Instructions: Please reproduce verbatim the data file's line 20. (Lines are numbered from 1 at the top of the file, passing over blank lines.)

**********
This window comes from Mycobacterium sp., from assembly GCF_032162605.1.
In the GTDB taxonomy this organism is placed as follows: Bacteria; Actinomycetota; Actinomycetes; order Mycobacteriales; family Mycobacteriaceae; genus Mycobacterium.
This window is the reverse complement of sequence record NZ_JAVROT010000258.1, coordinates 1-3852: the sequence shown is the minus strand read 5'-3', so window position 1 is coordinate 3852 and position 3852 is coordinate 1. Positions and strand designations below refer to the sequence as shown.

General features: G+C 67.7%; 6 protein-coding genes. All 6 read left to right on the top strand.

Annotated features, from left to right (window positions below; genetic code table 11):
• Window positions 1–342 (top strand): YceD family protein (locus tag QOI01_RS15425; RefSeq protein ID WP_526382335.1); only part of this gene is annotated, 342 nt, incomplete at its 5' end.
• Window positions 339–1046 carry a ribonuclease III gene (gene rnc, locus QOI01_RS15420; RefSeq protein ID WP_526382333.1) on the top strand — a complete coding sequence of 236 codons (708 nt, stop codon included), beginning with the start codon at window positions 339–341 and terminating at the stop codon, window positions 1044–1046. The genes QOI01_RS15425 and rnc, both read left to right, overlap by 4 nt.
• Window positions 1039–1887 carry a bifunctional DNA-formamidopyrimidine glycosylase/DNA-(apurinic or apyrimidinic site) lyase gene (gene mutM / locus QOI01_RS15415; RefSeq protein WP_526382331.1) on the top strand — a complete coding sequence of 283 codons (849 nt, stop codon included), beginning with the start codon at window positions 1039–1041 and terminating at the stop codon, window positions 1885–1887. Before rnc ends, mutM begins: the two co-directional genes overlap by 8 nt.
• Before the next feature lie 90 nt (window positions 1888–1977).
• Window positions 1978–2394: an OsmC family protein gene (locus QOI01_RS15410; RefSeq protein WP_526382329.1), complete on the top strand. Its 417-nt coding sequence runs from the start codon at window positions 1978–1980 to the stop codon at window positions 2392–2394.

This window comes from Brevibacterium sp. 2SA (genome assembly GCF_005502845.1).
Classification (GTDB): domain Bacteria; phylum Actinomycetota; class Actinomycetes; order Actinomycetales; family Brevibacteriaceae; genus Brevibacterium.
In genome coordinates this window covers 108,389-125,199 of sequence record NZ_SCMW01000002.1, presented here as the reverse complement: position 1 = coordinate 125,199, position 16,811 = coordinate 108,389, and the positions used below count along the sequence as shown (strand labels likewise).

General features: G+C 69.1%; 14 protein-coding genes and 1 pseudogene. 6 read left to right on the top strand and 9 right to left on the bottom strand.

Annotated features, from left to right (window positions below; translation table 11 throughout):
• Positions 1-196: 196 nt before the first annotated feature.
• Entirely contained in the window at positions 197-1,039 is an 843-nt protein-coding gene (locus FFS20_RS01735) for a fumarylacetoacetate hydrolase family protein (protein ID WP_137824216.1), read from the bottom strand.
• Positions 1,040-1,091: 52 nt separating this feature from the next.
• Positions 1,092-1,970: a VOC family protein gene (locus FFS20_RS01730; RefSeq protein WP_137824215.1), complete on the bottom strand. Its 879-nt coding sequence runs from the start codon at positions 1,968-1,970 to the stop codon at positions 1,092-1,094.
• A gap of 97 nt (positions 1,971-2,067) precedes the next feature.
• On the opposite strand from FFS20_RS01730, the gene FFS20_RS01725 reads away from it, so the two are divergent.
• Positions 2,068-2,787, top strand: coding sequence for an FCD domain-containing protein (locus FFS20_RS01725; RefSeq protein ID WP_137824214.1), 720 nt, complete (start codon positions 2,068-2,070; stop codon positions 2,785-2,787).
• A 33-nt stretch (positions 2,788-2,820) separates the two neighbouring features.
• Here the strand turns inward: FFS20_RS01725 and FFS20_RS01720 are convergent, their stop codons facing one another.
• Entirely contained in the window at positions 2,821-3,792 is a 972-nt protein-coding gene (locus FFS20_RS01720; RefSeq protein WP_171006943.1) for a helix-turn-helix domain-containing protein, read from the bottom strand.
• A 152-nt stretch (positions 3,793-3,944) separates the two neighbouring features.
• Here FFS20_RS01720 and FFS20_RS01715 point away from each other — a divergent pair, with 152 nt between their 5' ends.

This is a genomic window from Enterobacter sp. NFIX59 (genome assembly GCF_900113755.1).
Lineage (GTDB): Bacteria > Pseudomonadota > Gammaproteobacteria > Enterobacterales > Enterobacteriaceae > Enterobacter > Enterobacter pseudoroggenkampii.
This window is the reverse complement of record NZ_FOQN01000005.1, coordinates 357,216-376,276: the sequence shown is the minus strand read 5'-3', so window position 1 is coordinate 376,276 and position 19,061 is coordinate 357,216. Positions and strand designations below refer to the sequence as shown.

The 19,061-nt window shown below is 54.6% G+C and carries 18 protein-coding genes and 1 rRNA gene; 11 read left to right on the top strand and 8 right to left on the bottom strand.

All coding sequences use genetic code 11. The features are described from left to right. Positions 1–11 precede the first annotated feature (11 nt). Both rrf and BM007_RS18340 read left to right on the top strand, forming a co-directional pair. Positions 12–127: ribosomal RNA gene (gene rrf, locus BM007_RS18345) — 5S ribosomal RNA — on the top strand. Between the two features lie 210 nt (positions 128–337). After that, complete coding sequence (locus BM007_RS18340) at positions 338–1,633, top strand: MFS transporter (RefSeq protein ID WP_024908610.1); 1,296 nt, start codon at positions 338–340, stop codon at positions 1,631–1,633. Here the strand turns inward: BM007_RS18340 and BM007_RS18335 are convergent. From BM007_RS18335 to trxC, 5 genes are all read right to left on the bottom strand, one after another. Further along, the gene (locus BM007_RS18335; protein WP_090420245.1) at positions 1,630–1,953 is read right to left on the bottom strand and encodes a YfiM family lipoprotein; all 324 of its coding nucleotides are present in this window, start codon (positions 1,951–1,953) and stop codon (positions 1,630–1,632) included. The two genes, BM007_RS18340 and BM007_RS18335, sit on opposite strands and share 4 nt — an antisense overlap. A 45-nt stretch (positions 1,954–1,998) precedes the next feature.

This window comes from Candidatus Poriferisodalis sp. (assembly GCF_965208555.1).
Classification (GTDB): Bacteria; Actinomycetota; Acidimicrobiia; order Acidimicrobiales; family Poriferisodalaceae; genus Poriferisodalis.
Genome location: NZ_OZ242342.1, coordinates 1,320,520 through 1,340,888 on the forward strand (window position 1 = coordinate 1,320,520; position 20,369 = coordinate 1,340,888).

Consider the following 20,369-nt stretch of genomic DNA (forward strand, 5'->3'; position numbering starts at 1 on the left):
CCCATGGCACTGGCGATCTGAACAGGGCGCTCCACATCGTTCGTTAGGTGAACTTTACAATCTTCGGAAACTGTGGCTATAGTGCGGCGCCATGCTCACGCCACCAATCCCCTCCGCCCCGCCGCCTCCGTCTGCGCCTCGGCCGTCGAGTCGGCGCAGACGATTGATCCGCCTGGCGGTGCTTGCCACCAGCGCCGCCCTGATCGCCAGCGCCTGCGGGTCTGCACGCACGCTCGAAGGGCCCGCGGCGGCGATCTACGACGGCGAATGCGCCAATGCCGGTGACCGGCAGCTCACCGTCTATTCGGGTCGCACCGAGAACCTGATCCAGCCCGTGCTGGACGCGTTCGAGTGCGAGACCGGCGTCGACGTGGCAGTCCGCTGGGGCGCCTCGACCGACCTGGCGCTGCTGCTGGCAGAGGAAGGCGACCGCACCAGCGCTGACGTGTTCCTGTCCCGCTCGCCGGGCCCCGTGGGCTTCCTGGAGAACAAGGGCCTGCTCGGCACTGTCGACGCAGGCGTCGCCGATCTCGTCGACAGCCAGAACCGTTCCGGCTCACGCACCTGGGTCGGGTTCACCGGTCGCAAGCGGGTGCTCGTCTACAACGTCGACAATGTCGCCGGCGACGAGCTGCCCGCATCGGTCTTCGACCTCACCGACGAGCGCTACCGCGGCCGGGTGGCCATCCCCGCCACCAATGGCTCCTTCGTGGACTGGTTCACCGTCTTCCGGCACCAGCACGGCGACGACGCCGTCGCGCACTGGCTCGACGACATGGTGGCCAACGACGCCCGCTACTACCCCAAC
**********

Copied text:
• A gap of 97 nt (positions 1,971-2,067) precedes the next feature.